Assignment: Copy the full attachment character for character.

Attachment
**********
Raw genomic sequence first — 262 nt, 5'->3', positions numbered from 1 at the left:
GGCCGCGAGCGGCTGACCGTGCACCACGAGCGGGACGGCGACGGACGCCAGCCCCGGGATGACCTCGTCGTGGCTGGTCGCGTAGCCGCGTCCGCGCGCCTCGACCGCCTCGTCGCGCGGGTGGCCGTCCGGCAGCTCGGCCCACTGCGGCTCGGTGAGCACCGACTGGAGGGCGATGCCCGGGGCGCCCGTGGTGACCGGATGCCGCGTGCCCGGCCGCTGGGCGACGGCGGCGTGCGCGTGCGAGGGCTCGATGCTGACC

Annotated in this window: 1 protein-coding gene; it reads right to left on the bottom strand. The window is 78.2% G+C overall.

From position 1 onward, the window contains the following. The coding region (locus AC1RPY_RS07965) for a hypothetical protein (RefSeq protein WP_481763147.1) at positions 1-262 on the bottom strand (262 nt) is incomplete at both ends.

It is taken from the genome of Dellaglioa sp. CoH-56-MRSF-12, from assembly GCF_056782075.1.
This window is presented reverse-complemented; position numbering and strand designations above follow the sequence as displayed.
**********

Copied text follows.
Raw genomic sequence first — 262 nt, 5'->3', positions numbered from 1 at the left:
GGCCGCGAGCGGCTGACCGTGCACCACGAGCGGGACGGCGACGGACGCCAGCCCCGGGATGACCTCGTCGTGGCTGGTCGCGTAGCCGCGTCCGCGCGCCTCGACCGCCTCGTCGCGCGGGTGGCCGTCCGGCAGCTCGGCCCACTGCGGCTCGGTGAGCACCGACTGGAGGGCGATGCCCGGGGCGCCCGTGGTGACCGGATGCCGCGTGCCCGGCCGCTGGGCGACGGCGGCGTGCGCGTGCGAGGGCTCGATGCTGACC

Annotated in this window: 1 protein-coding gene; it reads right to left on the bottom strand. The window is 78.2% G+C overall.

From position 1 onward, the window contains the following. The coding region (locus AC1RPY_RS07965) for a hypothetical protein (RefSeq protein WP_481763147.1) at positions 1-262 on the bottom strand (262 nt) is incomplete at both ends.

It is taken from the genome of Dellaglioa sp. CoH-56-MRSF-12, from assembly GCF_056782075.1.
This window is presented reverse-complemented; position numbering and strand designations above follow the sequence as displayed.